• UROPs in Mobile Computing and Educational Technology

    Description:
    MIT App Inventor has opening for UROPs this summer. App Inventor is a Web-based development environment for creating original apps for Android smartphones and tablets. The system is intended for people without programming experience, such as high school and middle school students, college non-computer science students, and hobbyists.

    Our group runs a large-scale public Web service, with 3,000,000+ users, that lets people all over the world create their own mobile applications, and lets schools all over the world include mobile computing in school...

    Posted date: March 16, 2015
  • Developing a financial software tool to measure and monitor systemic risk

    Faculty Supervisor: Andrew W. Lo

    Project Description:  The MIT Laboratory for Financial Engineering (LFE) and the MIT Center for Finance and Policy (CFP) are jointly working on a “systemic risk dashboard” to produce and publish live financial analytics for risk management. The goal is to provide real-time assessment of the systemic risk in the market. Building upon prior research, we are working to create a framework to monitor the financial system using real-time data aggregation and analysis. The main purpose of our...

    Posted date: March 12, 2015
  • Mobile Humanitarian Technologies

    Data is vital in assessing the severity of a crisis, informing organizations on how to prepare or give aid, and informing the community about an event. Mobile phones in general, and smartphones in particular, are an ideal tool for the collection of this valuable data. However, the development effort required to create smartphone applications is usually substantial. There are technical barriers to entry, and usually long development times. Because of this, traditional mobile application development has been limited in its ability to help disaster relief. Our framework drastically...
    Posted date: March 12, 2015
  • Spoken Language Interface

    This project involves the development of speech interfaces for mobile
    devices.  Members of the CSAIL Spoken Language Systems group are
    developing speech and language processing technologies that enable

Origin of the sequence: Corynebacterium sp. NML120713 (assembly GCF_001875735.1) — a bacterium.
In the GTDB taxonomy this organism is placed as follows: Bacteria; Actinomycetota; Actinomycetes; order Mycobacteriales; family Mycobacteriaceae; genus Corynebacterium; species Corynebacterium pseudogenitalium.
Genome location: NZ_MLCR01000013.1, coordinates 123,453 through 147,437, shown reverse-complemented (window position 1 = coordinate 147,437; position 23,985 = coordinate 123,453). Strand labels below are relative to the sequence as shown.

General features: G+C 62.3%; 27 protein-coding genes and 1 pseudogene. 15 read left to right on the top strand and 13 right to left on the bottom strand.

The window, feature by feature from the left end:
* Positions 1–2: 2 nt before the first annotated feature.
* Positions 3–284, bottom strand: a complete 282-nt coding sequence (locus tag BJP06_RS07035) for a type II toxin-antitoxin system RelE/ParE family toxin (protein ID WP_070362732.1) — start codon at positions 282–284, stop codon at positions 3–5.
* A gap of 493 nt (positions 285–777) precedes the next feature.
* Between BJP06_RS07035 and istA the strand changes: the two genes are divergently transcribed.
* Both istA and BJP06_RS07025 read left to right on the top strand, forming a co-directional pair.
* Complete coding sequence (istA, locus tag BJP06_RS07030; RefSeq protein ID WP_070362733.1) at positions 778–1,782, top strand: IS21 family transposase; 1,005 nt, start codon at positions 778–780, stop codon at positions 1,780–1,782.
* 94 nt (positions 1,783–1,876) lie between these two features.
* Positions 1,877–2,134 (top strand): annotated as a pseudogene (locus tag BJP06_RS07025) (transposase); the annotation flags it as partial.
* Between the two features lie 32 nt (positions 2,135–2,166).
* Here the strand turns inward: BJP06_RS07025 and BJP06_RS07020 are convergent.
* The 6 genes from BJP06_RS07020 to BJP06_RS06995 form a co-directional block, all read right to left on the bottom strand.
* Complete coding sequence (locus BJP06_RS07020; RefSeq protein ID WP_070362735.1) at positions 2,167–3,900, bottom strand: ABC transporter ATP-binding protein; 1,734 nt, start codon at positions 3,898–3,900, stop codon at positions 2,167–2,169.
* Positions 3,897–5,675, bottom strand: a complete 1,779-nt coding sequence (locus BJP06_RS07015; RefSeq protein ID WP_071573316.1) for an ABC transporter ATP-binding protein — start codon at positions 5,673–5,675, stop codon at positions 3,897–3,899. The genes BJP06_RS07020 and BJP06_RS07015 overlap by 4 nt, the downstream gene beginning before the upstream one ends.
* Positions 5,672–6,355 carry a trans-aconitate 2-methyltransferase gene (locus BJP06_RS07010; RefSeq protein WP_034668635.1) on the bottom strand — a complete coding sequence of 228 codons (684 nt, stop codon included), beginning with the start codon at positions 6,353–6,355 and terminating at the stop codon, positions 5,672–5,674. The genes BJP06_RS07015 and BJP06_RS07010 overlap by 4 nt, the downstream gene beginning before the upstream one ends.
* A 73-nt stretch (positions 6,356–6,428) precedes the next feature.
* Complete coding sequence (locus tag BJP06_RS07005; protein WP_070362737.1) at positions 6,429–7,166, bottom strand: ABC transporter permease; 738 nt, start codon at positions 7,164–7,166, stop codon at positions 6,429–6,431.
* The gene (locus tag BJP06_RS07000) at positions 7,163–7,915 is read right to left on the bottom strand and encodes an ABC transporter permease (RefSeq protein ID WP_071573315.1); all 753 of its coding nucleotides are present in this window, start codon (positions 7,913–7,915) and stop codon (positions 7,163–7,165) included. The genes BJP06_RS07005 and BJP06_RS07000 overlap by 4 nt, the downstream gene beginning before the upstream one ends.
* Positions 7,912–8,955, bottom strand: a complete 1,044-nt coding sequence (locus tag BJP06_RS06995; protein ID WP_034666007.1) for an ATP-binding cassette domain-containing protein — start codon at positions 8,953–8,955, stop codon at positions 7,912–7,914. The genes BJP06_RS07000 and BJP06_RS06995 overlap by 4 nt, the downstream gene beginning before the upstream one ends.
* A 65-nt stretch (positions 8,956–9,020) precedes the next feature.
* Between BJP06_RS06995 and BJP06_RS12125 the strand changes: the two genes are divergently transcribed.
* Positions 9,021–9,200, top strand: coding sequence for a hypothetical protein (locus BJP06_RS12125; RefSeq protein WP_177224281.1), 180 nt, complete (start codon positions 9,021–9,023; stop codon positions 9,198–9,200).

natural conversational interaction between humans and machines.  This
    urop project would be suitable for the student interested in
    developing intuitive human computer interfaces on mobile devices that
    enable speech, text, and touch as input modalities.  Depending on
    their particular skill-set and interests, the superurop would be...

    Posted date: March 12, 2015
  • Information Access using Natural Language

    The InfoLab group at CSAIL seeks students interested in investigating and creating natural language tools for artificial intelligence. The InfoLab works on question answering, parsing, generating, and more, using both symbolic and statistical techniques. The START question answering system (http://start.csail.mit.edu) provides advanced access to information on the Web and in other databases via natural language. Introductory projects range from integrating knowledge sources to expanding automated methods to...

    Posted date: March 10, 2015
  • Accountable Systems Research

    The traditional approach to privacy has been to prevent access to sensitive information. However, this does not prevent information leaks by those authorized to access it or by being inferred from public data. As an alternative, accountability is a means through we can address appropriate use. Information accountability makes the use of information transparent so it is possible to determine whether a particular use is appropriate under a given set of rules and that the system enables individuals and institutions to be held accountable for misuse. 
    We are developing tools and...
    Posted date: March 10, 2015